In a development which makes it even more difficult for the network to claim that its 60 Minutes team were only in Lebanon to document events, not to be part of them, an email published by The Weekend Australian shows that the network insisted reporter Tara Brown should be “involved at critical moments”.
And assuming the email is genuine, any hope for the network to claim that it accidentally paid the child recovery company thinking it was actually the bank account of the mother also appears to have disappeared, with the same note asking the company to invoice the network $46,000.
The disaster, one of the worst moments in Nine’s 60 year history, occurred at the beginning of this month when a Nine crew travelled to Beirut to film the kidnapping led by Adam Whittington of Child Abduction Recovery International.
Although the children were violently snatched from their grandmother on the street, Lebanese authorities caught up with the recovery team and the four person 60 Minutes crew before they could leave the country with the children by boat.
They were then locked up for a fortnight before Nine reportedly arranged an expensive settlement with the children’s father to free its crew and flew them back to Australia. Whittington remains behind bars.
Whittington appears a likely source of the leaked email, to back his claims that Nine was complicit in the operation.
Last Sunday, Brown appeared in an onscreen interview on 60 Minutes with colleague Michael Usher and appeared to still be in denial that the team had crossed any ethical boundaries. She said of her time in custody: “I really thought: ‘We’re journalists, we’re doing our jobs’- they will see reason, they’ll understand that, you know, that we are here just to do a story on a very, very desperate mother,” she said. “And I just thought that reason would prevail, and it didn’t.”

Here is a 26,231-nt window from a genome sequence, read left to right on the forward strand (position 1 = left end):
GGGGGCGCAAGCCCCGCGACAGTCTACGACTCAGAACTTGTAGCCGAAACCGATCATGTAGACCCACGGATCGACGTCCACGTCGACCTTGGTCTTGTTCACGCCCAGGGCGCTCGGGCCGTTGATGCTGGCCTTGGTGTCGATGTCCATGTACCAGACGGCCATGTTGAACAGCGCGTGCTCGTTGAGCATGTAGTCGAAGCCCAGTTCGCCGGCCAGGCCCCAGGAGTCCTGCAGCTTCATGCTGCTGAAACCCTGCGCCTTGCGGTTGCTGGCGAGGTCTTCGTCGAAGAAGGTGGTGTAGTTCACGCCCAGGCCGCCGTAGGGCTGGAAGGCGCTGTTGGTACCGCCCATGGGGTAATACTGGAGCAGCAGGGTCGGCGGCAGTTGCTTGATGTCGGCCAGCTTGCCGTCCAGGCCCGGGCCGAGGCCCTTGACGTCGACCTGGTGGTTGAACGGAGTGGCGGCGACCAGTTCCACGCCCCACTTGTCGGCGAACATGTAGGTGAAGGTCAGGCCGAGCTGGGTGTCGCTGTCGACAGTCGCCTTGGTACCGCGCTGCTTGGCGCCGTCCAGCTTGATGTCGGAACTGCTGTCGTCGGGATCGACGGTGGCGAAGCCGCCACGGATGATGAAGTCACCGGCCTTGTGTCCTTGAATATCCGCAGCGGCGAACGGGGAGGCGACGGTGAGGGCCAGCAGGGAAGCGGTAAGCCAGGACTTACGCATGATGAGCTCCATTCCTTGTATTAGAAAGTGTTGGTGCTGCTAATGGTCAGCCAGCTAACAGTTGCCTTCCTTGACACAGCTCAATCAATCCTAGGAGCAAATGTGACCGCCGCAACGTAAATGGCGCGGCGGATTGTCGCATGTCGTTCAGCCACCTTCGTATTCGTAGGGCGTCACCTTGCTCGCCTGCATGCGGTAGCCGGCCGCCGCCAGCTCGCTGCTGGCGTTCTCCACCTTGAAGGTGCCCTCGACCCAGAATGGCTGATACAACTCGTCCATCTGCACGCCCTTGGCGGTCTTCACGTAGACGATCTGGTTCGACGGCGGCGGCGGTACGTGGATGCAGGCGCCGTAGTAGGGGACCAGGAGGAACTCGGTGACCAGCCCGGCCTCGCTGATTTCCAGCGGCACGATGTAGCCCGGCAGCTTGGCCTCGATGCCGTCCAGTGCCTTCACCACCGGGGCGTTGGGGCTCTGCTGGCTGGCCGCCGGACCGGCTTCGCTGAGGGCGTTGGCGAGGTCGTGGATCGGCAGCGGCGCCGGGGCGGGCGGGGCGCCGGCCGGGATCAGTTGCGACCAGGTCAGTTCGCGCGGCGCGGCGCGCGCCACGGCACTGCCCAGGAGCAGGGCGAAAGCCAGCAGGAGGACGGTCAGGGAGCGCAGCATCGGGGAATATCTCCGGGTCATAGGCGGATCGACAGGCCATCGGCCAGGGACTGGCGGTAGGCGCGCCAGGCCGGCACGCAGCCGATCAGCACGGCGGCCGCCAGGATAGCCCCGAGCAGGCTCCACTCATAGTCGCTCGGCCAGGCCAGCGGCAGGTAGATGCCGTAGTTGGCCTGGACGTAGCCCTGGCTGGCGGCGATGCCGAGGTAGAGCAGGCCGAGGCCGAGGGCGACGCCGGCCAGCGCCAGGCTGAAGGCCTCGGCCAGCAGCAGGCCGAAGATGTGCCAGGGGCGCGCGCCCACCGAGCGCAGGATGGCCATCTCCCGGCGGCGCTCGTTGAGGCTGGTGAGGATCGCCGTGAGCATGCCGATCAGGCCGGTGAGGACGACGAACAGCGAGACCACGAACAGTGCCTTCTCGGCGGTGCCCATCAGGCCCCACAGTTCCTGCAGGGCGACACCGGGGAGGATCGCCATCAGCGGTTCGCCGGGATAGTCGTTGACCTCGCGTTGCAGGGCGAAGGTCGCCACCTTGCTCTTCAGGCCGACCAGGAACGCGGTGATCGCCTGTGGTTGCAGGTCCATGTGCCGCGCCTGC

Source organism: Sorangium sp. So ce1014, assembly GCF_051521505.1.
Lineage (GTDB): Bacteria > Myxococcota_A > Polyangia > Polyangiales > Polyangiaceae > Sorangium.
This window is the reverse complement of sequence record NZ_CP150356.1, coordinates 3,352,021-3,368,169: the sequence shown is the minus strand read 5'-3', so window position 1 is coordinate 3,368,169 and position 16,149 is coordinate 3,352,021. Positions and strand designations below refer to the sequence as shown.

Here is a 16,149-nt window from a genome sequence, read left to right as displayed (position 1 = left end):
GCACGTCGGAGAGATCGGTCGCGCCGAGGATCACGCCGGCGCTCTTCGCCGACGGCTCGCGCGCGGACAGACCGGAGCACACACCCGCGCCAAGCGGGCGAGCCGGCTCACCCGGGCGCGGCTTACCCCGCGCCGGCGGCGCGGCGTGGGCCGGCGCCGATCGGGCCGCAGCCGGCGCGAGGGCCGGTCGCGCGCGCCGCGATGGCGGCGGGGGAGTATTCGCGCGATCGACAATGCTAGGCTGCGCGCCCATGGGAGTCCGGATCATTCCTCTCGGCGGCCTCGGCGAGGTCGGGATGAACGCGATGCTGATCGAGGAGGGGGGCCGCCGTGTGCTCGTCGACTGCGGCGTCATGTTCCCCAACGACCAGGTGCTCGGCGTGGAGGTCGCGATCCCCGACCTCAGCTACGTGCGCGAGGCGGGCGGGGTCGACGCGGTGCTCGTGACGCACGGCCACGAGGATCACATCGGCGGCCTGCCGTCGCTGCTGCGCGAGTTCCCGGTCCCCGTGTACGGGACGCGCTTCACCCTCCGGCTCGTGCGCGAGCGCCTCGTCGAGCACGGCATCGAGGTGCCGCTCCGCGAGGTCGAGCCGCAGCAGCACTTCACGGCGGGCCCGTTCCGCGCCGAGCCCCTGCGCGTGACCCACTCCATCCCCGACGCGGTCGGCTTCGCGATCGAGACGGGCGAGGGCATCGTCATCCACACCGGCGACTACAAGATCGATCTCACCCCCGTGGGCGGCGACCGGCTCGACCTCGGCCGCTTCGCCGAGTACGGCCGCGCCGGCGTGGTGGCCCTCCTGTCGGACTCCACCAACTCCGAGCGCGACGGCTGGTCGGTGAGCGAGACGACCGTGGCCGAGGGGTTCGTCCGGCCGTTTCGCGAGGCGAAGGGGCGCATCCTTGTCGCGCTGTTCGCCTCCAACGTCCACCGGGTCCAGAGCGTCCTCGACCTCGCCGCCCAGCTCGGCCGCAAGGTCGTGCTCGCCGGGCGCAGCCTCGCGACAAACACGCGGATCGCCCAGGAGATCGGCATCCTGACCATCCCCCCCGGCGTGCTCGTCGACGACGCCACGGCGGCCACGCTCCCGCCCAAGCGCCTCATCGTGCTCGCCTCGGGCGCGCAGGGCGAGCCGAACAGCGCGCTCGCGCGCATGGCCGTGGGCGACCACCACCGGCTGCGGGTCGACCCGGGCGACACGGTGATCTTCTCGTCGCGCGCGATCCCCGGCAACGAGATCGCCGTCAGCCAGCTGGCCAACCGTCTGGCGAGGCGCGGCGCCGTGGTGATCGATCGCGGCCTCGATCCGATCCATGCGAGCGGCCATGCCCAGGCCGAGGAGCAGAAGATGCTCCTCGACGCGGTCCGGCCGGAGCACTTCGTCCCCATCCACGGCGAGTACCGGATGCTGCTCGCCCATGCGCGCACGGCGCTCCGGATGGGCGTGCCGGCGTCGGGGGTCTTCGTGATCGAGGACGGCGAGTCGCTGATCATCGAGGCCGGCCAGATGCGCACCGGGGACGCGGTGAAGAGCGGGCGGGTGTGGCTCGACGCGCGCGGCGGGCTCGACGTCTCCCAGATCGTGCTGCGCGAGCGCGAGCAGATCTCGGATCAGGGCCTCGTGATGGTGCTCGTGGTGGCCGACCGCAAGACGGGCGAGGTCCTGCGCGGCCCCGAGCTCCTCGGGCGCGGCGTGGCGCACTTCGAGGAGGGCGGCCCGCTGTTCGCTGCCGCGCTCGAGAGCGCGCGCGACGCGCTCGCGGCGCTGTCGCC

The interview – in which Brown appeared apparently without makeup despite being in the Nine studio – has since been much derided including in a recut of her giving interviewees a far harder time by The ABC’s The Weekly.
Afterwards Nine announced an inquiry which has since drawn fire for lacking independence. It is being run by former 60 Minutes producer Gerald Stone who himself once authorised a child recovery operation; former A Current Affair executive producer David Hurley who until recently was a spin doctor for the network, and the company’s legal adviser Rachel Launders.
The name of the Nine executive who wrote the email to Whittington has not been revealed. The story producer – who was among the crew arrested – was Stephen Rice, while the boss of 60 Minutes is Kirsty Thompson.
The email insisted that all four of the 60 Minutes crew needed to be on the getaway boat, adding: “Our stories are based on the reporter being involved at critical moments and that’s how I’ve been able to get approval here for the story.”
If the note was written by Thompson, then it implies that people more senior than her within the network had approved the payments and understood what the crew was complicit in. It has previously been reported that the network’s director of news and current affairs Darren Wick did not know details of the operation ahead of time.
The Weekend Australian also reports that Nine has cancelled plans to air a 60 Minutes special tomorrow night because of legal issues. The crew could still face charges in Beirut while the newspaper also reports that senior Nine executives in Australia could face conspiracy charges under the NSW Crimes Act.
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